I've searched for the definition of a "node" in a programming language and I am still finding it hard to understand.

Could anyone advice me in simple, layman's terms:

What is a node?


4 Answers 4


Etymologically, a "node" is a "knot": think of a fisherman's net as "holes tied together with string", and then nodes are where the string is knotted. The term comes from graph theory in mathematics. If you think of a graph as a collection of points connected to each other by lines ("arcs"), then the points are called nodes. A tree is a special case of a graph in which a node can only have one "upwards" arc (to its "parent"). The DOM models a document as a tree: documents have a hierarchic structure in which sections contains sections contain sections, and a tree is a graph-theoretic representation of a hierarchy. So the parts of a document - the sections - are represented by nodes in the tree.


In the context of an SGML language where DOM is typically used (i.e. HTML, XML), a node is the smallest piece of text that has semantic meaning. Nodes are arranged in a tree structure, with the document as the root node. Each node can have zero or more children.

There are several types of nodes:

  • Document: this is the root node of the whole document. It represents the root of the SGML tree, one step above the root element (e.g. the <html> tag). This is done so it can contain metadata such as the DOCTYPE.
  • Element: this is a "tag" e.g. <div> or <MyXmlElement>. Elements can have subnodes, including attributes and other elements.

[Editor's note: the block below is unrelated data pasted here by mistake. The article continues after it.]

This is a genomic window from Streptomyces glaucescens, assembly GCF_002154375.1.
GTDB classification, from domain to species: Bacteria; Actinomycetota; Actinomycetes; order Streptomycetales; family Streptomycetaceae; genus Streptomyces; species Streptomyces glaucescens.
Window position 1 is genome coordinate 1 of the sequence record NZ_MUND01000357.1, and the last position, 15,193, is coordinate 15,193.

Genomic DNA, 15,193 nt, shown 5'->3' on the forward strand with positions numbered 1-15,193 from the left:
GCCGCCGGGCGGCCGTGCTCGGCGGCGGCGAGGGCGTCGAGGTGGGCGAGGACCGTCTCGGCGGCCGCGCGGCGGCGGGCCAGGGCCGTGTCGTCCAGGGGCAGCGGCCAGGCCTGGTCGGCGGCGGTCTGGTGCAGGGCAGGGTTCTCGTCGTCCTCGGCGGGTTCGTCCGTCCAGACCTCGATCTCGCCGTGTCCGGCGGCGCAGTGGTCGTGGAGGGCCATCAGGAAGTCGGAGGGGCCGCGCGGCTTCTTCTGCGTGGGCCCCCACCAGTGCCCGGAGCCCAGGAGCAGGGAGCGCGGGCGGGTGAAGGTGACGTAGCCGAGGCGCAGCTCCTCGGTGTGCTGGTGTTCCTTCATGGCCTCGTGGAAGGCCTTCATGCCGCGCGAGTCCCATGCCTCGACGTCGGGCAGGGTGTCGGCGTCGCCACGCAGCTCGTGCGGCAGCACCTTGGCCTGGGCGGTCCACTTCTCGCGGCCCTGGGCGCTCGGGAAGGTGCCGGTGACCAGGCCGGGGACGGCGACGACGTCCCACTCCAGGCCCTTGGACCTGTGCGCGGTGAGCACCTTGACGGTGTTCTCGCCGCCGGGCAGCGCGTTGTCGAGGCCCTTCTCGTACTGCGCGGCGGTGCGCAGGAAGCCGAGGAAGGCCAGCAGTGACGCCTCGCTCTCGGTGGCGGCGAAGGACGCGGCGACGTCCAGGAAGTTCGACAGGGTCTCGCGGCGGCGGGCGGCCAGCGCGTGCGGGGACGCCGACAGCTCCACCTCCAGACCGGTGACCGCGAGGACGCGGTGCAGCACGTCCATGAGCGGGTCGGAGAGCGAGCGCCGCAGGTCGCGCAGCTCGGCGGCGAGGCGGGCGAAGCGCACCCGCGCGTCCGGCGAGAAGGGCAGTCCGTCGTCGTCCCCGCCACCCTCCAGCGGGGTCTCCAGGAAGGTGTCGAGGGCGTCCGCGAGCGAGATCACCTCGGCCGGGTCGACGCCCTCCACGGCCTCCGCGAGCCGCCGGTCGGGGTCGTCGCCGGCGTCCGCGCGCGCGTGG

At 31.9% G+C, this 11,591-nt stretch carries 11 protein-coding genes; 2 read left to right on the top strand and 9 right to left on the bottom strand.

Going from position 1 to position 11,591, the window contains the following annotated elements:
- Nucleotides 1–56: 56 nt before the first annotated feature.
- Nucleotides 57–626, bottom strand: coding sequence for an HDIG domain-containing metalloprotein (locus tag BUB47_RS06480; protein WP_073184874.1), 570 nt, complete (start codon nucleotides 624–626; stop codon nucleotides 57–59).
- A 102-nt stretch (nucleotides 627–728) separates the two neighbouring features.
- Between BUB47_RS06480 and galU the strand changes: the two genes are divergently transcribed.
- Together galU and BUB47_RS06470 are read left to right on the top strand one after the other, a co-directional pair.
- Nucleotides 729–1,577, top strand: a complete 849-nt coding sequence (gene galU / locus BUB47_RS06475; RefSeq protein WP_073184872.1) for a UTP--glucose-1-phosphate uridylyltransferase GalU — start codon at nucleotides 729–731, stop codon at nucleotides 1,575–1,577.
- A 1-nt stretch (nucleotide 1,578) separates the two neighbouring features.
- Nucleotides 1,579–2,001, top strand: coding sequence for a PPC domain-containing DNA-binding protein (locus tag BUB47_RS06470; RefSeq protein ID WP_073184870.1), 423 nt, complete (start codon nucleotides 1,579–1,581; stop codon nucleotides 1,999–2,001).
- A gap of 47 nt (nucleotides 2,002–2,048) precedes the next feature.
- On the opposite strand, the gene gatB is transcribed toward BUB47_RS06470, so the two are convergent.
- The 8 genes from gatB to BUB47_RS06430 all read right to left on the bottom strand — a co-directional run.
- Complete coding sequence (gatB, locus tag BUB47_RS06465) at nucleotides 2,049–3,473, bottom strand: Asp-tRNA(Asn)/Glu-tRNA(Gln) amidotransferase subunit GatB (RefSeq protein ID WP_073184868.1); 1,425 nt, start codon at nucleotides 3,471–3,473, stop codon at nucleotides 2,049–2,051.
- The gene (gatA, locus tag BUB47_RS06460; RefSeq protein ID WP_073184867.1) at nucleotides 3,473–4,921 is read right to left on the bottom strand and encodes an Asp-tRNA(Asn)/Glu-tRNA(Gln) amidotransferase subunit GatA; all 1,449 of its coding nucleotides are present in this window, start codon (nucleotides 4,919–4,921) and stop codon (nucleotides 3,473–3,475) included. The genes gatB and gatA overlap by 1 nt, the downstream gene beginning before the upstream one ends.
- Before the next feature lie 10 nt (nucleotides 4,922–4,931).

• Attribute: This is one key/value pair inside an element. For example, the class specifier: <div class="SomeCssClass">
  • CDATA: "loose" text: <div>This CDATA is a child of the div element.</div>

You can safely compare it to a map of a subway system, e.g. the London Underground:

London Underground Map (http://it.wikipedia.org/wiki/Mappa_della_metropolitana_di_Londra)

A node is a stop, an edge is the connection between stations. That's about it with general graphs. However, there are special graphs with more, interesting properties, like Trees:

a Tree (https://hbfs.wordpress.com/2013/05/14/average-node-depth-in-a-full-tree/)

Nodes in a tree are either (a) the root (think <html>) or (b) have exactly one parent. They may also have one or many children nodes, which have them as a parent, so we get exactly one path to the root for every node in the graph.

The DOM is a tree.


The Node object represents a single node in the document tree.

A node can be an element node, an attribute node, a text node, or any other of the node types explained in the Node Types chapter.

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